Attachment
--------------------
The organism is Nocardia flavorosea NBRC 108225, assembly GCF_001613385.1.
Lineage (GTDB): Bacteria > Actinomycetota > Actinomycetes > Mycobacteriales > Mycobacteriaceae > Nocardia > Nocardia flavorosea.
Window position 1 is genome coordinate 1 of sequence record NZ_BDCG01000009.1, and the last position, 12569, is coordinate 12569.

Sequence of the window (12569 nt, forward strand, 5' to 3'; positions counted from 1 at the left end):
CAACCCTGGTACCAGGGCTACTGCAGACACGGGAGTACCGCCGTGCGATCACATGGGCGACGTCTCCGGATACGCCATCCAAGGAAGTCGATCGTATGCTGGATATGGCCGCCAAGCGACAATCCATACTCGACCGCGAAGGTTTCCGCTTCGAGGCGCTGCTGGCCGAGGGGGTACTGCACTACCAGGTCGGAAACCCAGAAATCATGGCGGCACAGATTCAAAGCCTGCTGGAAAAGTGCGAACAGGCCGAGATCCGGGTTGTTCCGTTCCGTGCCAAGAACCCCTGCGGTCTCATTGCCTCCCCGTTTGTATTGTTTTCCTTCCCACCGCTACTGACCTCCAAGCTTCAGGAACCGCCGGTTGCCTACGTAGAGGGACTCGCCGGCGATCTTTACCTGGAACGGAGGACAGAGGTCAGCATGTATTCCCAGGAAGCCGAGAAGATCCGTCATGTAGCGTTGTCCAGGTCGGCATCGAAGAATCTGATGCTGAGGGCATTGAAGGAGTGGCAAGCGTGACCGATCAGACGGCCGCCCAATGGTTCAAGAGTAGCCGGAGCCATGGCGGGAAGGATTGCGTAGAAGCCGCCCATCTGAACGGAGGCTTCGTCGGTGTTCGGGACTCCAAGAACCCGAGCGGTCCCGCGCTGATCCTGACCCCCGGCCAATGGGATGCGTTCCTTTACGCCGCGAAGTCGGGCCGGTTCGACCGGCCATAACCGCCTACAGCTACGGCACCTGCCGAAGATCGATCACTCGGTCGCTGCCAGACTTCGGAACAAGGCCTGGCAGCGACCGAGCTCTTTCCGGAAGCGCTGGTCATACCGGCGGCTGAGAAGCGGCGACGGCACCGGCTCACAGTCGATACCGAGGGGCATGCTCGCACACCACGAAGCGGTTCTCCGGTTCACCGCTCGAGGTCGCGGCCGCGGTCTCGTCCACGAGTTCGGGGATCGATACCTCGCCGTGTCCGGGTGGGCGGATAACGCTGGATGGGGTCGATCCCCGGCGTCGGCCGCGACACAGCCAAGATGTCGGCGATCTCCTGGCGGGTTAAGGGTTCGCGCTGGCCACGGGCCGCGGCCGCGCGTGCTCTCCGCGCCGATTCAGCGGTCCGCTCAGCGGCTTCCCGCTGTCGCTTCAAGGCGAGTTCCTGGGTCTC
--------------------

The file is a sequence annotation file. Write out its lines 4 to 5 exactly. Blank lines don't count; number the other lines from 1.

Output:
Sequence of the window (12569 nt, forward strand, 5' to 3'; positions counted from 1 at the left end):
CAACCCTGGTACCAGGGCTACTGCAGACACGGGAGTACCGCCGTGCGATCACATGGGCGACGTCTCCGGATACGCCATCCAAGGAAGTCGATCGTATGCTGGATATGGCCGCCAAGCGACAATCCATACTCGACCGCGAAGGTTTCCGCTTCGAGGCGCTGCTGGCCGAGGGGGTACTGCACTACCAGGTCGGAAACCCAGAAATCATGGCGGCACAGATTCAAAGCCTGCTGGAAAAGTGCGAACAGGCCGAGATCCGGGTTGTTCCGTTCCGTGCCAAGAACCCCTGCGGTCTCATTGCCTCCCCGTTTGTATTGTTTTCCTTCCCACCGCTACTGACCTCCAAGCTTCAGGAACCGCCGGTTGCCTACGTAGAGGGACTCGCCGGCGATCTTTACCTGGAACGGAGGACAGAGGTCAGCATGTATTCCCAGGAAGCCGAGAAGATCCGTCATGTAGCGTTGTCCAGGTCGGCATCGAAGAATCTGATGCTGAGGGCATTGAAGGAGTGGCAAGCGTGACCGATCAGACGGCCGCCCAATGGTTCAAGAGTAGCCGGAGCCATGGCGGGAAGGATTGCGTAGAAGCCGCCCATCTGAACGGAGGCTTCGTCGGTGTTCGGGACTCCAAGAACCCGAGCGGTCCCGCGCTGATCCTGACCCCCGGCCAATGGGATGCGTTCCTTTACGCCGCGAAGTCGGGCCGGTTCGACCGGCCATAACCGCCTACAGCTACGGCACCTGCCGAAGATCGATCACTCGGTCGCTGCCAGACTTCGGAACAAGGCCTGGCAGCGACCGAGCTCTTTCCGGAAGCGCTGGTCATACCGGCGGCTGAGAAGCGGCGACGGCACCGGCTCACAGTCGATACCGAGGGGCATGCTCGCACACCACGAAGCGGTTCTCCGGTTCACCGCTCGAGGTCGCGGCCGCGGTCTCGTCCACGAGTTCGGGGATCGATACCTCGCCGTGTCCGGGTGGGCGGATAACGCTGGATGGGGTCGATCCCCGGCGTCGGCCGCGACACAGCCAAGATGTCGGCGATCTCCTGGCGGGTTAAGGGTTCGCGCTGGCCACGGGCCGCGGCCGCGCGTGCTCTCCGCGCCGATTCAGCGGTCCGCTCAGCGGCTTCCCGCTGTCGCTTCAAGGCGAGTTCCTGGGTCTC